The Challenges Of Obsessive, Compulsive Disorder

The Challenges Of Obsessive, Compulsive Disorder

Have you ever left the house and wondered if you left the door unlocked? You are sure you locked the door; you always lock it. But, you aren’t 100% sure. You are already at work; you can’t go back home to check. So, for the rest of the day, you are going to wonder and worry if your home is open to intruders and thieves. We all have moments like that. Sometimes we wonder if we left the stove on; other times we worry we have forgotten something but we can’t remember what. It is annoying, but we survive. Now, imagine intensifying those feelings and having them every day. That is what it is like to have Obsessive-Compulsive Disorder (OCD).  To put it simply, an OCD sufferer will be inundated by obsessive thoughts (fear of contamination; fear of intruders) and the only thing to temporarily ease these worries is a compulsion or a ritual (repeated washing; constant checking of locks). OCD behaviours can usually be categorized as the following:

Obsessive Compulsive Disorder

  • Placers – Constantly arranging things until they are “perfect”
  • Counters – Counting everything and anything; some numbers are “good” and “bad”
  • Cleaners – Those will obsessively clean themselves and their surroundings
  • Checkers – Always checking locks, ovens, appliances
  • Rituals – The need to follow a certain pattern or a certain ritual before doing activities

OCD is diagnosed as an anxiety disorder. It usually manifests itself in children at a young age and can be treated in early adulthood. It is unusual that OCD manifests itself in older adults and there has not been done a lot of research on the topic. However, that doesn’t mean that it can’t happen. Here are a few things that you can do if you have noticed OCD symptoms in an older family member:

Ask Questions

If you see your mother constantly cleaning her kitchen counter or checking the locks, ask her why she is doing it. There may be legitimate reasons. Her vision is not as sharp as it used to be so you may want to make sure she has cleaned properly. She may have seen strange people in the neighbourhood and is actually concerned about her welfare. Don’t assume the behaviour is a sign of OCD. Ask and find out.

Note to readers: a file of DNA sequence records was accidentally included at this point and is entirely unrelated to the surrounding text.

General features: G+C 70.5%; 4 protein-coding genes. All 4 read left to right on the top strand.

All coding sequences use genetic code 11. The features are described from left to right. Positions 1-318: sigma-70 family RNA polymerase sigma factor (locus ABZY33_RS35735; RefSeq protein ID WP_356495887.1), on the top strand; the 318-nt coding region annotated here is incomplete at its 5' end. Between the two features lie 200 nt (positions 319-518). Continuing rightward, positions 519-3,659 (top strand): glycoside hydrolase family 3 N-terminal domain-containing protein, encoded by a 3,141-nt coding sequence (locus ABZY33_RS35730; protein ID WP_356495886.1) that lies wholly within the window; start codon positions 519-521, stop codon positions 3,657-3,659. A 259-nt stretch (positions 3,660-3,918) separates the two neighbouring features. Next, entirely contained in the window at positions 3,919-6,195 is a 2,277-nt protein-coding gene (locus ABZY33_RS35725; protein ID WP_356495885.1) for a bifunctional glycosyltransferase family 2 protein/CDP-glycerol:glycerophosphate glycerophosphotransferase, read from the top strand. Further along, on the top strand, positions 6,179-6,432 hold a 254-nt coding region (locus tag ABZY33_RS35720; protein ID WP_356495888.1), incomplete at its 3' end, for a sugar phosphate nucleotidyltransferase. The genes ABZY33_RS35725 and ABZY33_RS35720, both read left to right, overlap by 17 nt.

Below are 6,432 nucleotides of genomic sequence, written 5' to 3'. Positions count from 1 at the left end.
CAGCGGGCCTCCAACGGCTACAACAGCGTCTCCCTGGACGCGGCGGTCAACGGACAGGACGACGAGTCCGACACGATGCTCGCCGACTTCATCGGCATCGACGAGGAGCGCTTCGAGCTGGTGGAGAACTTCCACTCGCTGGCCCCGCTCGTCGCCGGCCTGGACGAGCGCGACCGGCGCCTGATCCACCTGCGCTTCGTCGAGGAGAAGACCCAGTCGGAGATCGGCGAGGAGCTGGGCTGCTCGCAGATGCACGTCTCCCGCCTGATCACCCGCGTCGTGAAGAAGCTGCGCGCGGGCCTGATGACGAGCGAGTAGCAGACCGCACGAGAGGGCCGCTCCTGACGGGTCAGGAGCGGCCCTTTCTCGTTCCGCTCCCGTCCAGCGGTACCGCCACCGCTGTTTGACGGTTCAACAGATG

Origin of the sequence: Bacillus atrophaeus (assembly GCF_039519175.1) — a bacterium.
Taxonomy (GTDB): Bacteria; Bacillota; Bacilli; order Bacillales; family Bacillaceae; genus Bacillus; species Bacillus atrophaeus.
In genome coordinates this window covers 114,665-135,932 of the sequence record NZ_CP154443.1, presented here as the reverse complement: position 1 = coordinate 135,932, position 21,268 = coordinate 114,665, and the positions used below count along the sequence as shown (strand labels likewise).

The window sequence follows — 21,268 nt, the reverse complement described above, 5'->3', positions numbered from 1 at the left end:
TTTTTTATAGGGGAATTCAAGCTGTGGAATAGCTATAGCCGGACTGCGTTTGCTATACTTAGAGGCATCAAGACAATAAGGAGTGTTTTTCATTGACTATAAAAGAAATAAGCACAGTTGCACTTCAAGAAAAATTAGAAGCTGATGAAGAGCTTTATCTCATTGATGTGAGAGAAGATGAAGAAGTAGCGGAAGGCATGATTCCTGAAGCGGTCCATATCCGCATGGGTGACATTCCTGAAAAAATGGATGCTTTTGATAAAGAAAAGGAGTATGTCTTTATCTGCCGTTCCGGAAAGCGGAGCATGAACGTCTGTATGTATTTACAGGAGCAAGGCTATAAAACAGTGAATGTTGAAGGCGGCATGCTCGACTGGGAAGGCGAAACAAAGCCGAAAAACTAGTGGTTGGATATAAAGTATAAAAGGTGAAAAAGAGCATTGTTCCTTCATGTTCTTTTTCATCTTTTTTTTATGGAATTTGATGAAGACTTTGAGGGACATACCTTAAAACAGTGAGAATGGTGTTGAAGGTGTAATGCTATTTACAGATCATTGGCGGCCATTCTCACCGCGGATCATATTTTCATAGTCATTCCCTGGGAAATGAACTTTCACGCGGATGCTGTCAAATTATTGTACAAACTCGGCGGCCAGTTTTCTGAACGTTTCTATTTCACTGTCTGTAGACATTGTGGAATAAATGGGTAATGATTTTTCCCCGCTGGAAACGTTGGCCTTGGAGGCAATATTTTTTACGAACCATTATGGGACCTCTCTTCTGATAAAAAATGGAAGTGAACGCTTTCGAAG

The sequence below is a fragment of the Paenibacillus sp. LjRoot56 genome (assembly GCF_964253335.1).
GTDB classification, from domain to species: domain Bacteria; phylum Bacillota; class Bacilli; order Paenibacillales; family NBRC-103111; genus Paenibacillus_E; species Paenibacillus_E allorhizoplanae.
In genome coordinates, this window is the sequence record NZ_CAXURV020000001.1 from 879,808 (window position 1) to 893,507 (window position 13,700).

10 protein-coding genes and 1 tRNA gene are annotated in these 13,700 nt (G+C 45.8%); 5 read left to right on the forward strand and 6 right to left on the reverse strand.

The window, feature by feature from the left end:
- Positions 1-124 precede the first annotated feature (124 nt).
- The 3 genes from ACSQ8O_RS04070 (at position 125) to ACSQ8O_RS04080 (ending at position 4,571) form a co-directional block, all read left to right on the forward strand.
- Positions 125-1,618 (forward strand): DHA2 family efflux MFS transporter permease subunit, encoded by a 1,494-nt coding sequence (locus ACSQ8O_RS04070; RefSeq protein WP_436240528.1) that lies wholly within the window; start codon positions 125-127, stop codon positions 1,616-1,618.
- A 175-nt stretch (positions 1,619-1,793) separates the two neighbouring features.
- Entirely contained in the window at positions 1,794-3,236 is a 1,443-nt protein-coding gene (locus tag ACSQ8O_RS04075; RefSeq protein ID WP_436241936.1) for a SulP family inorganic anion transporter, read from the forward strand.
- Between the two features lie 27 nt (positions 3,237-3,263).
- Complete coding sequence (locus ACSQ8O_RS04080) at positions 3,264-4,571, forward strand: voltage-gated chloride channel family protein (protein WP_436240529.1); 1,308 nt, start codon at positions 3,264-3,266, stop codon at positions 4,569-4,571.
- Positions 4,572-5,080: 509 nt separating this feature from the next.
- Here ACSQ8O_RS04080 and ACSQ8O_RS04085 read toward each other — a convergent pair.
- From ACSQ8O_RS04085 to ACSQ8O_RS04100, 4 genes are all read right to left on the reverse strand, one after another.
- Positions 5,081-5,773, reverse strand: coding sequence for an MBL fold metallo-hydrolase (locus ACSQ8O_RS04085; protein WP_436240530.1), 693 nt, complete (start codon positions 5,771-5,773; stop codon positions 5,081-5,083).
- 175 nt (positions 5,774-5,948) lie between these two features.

Take Mental Notes

One day of OCD-like behaviour is not a big problem. Keep an eye on the situation to see if there is something to actually be worried about. Is the behaviour negatively impacting their lives? Are they missing appointments because they can’t leave the house? Are they washing their hands raw?

Consult a Doctor

If you truly believe that your loved one is exhibiting signs of OCD, consult a doctor. In some cases, it may be the early onset of dementia. Either way, it may be time for a medical intervention.

Let It Go

If the OCD behaviour is not interfering in their lives or harming those around them, then it may be best to just let it go. Not everything needs to be addressed; not everything needs to be fixed. You may stress your family member out more by trying to “fix it”.

The best way to keep an eye on OCD behaviour and other issues is by bringing in an experienced home caregiver. They know the signs and what to do about it. iCare Home Health Services offers a wide variety of health services and elder care packages in the comfort of their own home. Serving Toronto, Mississauga, Oakville, and the entire Greater Toronto Area, iCare Home Health Services will bring the most caring people into your home. Contact us today and find out what package might be best for your loved one.


President of iCare Home Health Services, a community based, boutique home health care company dedicated to serving the needs of our customers to maintain their quality of life and dignity while they recover from illness or age at the comfort of their own home.